Using Post-Study-Abroad Experiences to Enhance International Study

By Dean, Kevin W.; Jendzurski, Michael B. | Honors in Practice, Annual 2013 | Go to article overview
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Using Post-Study-Abroad Experiences to Enhance International Study

Dean, Kevin W., Jendzurski, Michael B., Honors in Practice


Everyone likes to get a joke. Those who catch the humor feel included among the others who find it funny. Conversely, those who fail to catch the punchline can feel excluded, leading to frustration, resentment, or even anger toward those who got it. Like a well-timed joke, many study abroad experiences offer opportunities for all people at a university to get it: a broadened global perspective gleaned from interpersonal engagement with cultural others in an international setting. Unfortunately, and far too often, the campus majority who do not have this firsthand travel experience remain disengaged and might feel excluded. We contend, though, that participants are not the only people to benefit from international study; veterans of study abroad, as they share their experiences through multiple channels with others, enhance the campus and community in new and transformative ways.

Student interest in international study is growing among both students coming to the U.S. and U.S. students studying in other countries. Brain Track, a popular site assisting international students coming to the United States (US), reports data from the Institute of International Education (IIE) indicating "the number of international students in the US reached an all-time high at over 600,000. Additionally, annual inquiries from prospective international students sent to the US Department of State have recently reached 25 million" (2011). The Christian Science Monitor published results from a 2010 report by the IIE documenting 270,604 American students studying abroad in the 2009-2010 academic year, a rise of nearly four percent over the previous year. "This figure has more than tripled in the past two decades, with the number of students studying abroad increasing every year" (Mach).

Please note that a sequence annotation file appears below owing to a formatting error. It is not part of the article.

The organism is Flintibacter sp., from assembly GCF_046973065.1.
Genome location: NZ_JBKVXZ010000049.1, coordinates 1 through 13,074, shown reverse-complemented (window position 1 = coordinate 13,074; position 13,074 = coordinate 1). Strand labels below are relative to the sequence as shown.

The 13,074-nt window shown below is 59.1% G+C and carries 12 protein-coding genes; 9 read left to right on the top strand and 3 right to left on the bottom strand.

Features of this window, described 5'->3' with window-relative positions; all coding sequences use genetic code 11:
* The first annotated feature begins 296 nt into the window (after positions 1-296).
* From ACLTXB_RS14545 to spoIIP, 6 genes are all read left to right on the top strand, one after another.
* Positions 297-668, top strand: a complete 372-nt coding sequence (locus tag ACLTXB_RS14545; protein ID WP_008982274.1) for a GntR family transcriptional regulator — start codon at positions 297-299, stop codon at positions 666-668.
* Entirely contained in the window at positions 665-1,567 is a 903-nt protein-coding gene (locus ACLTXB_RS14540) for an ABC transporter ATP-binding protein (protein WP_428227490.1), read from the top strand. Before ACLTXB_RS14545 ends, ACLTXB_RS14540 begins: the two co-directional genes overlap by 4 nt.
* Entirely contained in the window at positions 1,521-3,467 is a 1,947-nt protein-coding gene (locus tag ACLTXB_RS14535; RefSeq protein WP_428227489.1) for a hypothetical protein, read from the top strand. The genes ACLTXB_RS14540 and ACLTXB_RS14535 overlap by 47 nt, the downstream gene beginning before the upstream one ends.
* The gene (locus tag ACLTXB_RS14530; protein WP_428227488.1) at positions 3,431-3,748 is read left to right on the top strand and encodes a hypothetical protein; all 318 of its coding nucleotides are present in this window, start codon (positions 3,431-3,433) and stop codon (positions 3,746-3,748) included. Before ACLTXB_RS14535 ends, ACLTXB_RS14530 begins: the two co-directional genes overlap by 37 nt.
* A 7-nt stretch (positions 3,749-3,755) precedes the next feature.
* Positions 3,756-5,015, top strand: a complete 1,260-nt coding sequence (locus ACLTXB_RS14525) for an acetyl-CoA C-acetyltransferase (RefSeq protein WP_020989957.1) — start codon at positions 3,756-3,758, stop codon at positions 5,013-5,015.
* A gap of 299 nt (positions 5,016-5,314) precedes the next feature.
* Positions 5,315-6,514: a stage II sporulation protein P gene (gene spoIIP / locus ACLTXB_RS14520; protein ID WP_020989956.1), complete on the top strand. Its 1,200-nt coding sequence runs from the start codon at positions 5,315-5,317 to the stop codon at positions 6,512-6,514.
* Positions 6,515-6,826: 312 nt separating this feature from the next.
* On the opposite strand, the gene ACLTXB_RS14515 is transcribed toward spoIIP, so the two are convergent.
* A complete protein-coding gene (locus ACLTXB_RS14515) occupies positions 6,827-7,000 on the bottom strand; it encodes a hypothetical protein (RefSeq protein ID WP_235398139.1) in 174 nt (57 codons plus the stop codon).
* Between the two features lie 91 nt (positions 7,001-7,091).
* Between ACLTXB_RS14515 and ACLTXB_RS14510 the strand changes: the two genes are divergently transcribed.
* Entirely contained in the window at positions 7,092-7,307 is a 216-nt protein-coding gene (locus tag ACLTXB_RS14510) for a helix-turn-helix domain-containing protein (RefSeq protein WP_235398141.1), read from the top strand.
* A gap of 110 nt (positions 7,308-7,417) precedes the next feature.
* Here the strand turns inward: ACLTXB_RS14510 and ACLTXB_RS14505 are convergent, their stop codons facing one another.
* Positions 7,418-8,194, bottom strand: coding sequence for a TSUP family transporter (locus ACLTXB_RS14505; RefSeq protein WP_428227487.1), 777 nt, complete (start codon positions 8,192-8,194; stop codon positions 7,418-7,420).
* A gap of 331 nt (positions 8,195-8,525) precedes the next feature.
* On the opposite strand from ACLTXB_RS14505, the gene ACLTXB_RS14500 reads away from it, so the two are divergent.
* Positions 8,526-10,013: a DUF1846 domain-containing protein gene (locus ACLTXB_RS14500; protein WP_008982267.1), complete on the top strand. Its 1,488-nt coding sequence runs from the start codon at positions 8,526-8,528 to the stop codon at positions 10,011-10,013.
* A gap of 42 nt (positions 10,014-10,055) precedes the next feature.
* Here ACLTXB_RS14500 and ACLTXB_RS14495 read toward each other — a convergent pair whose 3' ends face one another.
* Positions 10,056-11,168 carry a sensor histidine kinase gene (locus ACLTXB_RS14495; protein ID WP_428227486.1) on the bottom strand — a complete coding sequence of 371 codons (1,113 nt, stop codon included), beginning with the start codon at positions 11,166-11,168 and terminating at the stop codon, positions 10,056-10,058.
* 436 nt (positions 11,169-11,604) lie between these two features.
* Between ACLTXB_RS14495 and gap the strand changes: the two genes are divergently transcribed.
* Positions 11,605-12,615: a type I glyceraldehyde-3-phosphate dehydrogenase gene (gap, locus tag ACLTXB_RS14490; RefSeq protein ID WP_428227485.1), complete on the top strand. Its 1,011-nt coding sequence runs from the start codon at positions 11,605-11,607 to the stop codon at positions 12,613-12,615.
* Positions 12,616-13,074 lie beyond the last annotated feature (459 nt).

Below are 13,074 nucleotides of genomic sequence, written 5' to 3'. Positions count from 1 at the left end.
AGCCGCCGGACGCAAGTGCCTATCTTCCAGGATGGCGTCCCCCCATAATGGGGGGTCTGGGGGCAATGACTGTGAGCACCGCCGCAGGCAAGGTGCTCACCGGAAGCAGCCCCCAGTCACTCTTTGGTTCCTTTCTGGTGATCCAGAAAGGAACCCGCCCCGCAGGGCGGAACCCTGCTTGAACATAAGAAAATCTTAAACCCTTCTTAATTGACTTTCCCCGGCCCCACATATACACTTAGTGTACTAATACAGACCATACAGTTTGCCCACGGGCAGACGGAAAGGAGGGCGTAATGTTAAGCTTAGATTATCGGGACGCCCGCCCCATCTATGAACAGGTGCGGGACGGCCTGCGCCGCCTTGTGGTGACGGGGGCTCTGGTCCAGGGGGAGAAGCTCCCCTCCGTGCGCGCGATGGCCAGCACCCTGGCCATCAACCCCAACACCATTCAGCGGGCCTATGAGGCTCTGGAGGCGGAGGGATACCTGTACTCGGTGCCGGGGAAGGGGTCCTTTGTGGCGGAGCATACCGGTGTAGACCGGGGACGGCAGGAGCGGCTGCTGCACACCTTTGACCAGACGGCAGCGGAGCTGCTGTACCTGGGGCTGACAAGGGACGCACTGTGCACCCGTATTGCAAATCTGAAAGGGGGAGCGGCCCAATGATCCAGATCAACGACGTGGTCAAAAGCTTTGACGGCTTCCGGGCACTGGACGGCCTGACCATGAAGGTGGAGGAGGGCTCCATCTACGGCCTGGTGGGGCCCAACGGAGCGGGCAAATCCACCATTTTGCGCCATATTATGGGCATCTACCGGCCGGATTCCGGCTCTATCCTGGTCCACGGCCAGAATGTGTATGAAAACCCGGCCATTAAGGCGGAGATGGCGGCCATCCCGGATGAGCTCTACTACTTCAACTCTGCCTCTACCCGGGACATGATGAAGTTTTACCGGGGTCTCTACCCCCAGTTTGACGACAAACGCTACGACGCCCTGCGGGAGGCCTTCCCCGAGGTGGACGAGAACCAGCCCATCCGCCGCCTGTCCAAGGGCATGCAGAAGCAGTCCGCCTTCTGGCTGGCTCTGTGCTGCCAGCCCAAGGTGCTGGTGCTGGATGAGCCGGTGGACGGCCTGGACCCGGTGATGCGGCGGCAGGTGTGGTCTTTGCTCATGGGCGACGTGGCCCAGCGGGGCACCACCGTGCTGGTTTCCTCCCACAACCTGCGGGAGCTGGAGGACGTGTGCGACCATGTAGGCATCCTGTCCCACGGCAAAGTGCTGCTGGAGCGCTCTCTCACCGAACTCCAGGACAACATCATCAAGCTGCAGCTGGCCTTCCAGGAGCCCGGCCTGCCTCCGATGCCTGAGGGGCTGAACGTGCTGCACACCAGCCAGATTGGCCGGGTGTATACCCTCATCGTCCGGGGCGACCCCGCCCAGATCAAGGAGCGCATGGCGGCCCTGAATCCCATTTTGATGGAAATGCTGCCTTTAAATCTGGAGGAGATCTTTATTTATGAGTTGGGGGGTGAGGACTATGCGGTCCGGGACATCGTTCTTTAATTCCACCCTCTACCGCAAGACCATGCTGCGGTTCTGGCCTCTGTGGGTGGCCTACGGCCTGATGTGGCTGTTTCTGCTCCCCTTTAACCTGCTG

Despite increased participation, the actual number of students who experience study abroad remains a small fraction of the whole campus population. Scholars acclaim multiple values derived from international education (e.g., Haynes; Braid and Palma de Schrynemakers; Karsan; Otero; Hoffa; Lewin), but frequently the value of these opportunities remains sequestered. The broader campus community is not afforded the chance to "get it," and thus study abroad remains unfamiliar or elusive to many within campus communities. Akin to those on the outside of a joke, uninformed individuals can harbor negativity toward study-abroad opportunities and outcomes.


Detractors of international study contend that educational practices involving study abroad can be described in the following negative ways:

1. Elitist because they are highly selective and not typically available to the general campus population, with only a small percentage of the campus community participating.

2. Extravagant because the low number of students directly served and the high costs for the participants do not justify the institutional support or expenditures.

3. Elementary because of a lack in academic rigor, with international programs resembling holidays more than activities meriting academic credit.

4. Ephemeral because participation can produce an interruption of an individual's progress toward a completed degree, with international study becoming tangential and distracting students from their commitment to academic study.

The cry of elitism often comes from those who consider international experiences as activities which promote privilege. Indeed, many early university study-abroad programs were offered by "privileged liberal arts colleges with a tradition of sending students on the Grand European Tour" (DeWinter 56). While many such programs encouraged language acquisition, they involved little direct engagement with the culture and people of the host country. This lack of connectivity can seem elitist, particularly when American students pass judgments through the eyes of class privilege in developing countries.

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